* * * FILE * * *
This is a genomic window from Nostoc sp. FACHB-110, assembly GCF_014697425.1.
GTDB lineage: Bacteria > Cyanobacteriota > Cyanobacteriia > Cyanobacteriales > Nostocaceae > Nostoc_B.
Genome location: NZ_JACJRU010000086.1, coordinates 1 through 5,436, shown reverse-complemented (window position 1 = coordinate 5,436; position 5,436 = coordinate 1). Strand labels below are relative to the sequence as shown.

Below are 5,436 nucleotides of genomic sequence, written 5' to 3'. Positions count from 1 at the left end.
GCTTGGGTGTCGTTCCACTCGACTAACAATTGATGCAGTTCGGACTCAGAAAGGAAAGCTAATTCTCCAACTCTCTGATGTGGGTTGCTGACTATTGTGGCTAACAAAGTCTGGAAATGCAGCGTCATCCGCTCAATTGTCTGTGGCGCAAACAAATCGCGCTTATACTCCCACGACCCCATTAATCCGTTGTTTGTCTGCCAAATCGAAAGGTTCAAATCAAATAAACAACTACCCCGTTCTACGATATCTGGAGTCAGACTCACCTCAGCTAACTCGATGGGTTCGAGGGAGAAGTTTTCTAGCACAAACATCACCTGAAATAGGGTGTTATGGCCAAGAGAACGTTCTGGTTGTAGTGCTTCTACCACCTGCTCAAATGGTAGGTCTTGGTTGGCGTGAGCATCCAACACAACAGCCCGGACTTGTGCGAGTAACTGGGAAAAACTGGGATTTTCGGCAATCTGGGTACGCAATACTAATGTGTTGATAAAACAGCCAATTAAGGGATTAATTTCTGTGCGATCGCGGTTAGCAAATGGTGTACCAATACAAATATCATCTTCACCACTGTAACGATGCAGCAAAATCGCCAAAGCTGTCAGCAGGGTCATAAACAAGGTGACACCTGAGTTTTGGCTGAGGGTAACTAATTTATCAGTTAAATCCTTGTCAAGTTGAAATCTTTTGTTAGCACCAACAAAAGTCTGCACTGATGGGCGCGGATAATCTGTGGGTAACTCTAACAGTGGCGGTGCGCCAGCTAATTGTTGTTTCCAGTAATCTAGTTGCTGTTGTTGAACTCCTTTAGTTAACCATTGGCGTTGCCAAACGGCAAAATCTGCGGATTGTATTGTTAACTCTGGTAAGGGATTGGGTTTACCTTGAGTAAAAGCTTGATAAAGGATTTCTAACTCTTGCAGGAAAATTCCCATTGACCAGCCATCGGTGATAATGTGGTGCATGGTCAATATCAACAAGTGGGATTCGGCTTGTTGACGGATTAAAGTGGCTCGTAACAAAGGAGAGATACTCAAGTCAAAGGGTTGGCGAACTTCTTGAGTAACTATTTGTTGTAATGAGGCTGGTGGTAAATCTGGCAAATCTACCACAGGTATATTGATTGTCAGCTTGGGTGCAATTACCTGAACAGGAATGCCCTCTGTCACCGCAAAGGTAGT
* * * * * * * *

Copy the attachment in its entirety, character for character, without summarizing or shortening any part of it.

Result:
This is a genomic window from Nostoc sp. FACHB-110, assembly GCF_014697425.1.
GTDB lineage: Bacteria > Cyanobacteriota > Cyanobacteriia > Cyanobacteriales > Nostocaceae > Nostoc_B.
Genome location: NZ_JACJRU010000086.1, coordinates 1 through 5,436, shown reverse-complemented (window position 1 = coordinate 5,436; position 5,436 = coordinate 1). Strand labels below are relative to the sequence as shown.

Below are 5,436 nucleotides of genomic sequence, written 5' to 3'. Positions count from 1 at the left end.
GCTTGGGTGTCGTTCCACTCGACTAACAATTGATGCAGTTCGGACTCAGAAAGGAAAGCTAATTCTCCAACTCTCTGATGTGGGTTGCTGACTATTGTGGCTAACAAAGTCTGGAAATGCAGCGTCATCCGCTCAATTGTCTGTGGCGCAAACAAATCGCGCTTATACTCCCACGACCCCATTAATCCGTTGTTTGTCTGCCAAATCGAAAGGTTCAAATCAAATAAACAACTACCCCGTTCTACGATATCTGGAGTCAGACTCACCTCAGCTAACTCGATGGGTTCGAGGGAGAAGTTTTCTAGCACAAACATCACCTGAAATAGGGTGTTATGGCCAAGAGAACGTTCTGGTTGTAGTGCTTCTACCACCTGCTCAAATGGTAGGTCTTGGTTGGCGTGAGCATCCAACACAACAGCCCGGACTTGTGCGAGTAACTGGGAAAAACTGGGATTTTCGGCAATCTGGGTACGCAATACTAATGTGTTGATAAAACAGCCAATTAAGGGATTAATTTCTGTGCGATCGCGGTTAGCAAATGGTGTACCAATACAAATATCATCTTCACCACTGTAACGATGCAGCAAAATCGCCAAAGCTGTCAGCAGGGTCATAAACAAGGTGACACCTGAGTTTTGGCTGAGGGTAACTAATTTATCAGTTAAATCCTTGTCAAGTTGAAATCTTTTGTTAGCACCAACAAAAGTCTGCACTGATGGGCGCGGATAATCTGTGGGTAACTCTAACAGTGGCGGTGCGCCAGCTAATTGTTGTTTCCAGTAATCTAGTTGCTGTTGTTGAACTCCTTTAGTTAACCATTGGCGTTGCCAAACGGCAAAATCTGCGGATTGTATTGTTAACTCTGGTAAGGGATTGGGTTTACCTTGAGTAAAAGCTTGATAAAGGATTTCTAACTCTTGCAGGAAAATTCCCATTGACCAGCCATCGGTGATAATGTGGTGCATGGTCAATATCAACAAGTGGGATTCGGCTTGTTGACGGATTAAAGTGGCTCGTAACAAAGGAGAGATACTCAAGTCAAAGGGTTGGCGAACTTCTTGAGTAACTATTTGTTGTAATGAGGCTGGTGGTAAATCTGGCAAATCTACCACAGGTATATTGATTGTCAGCTTGGGTGCAATTACCTGAACAGGAATGCCCTCTGTCACCGCAAAGGTAGT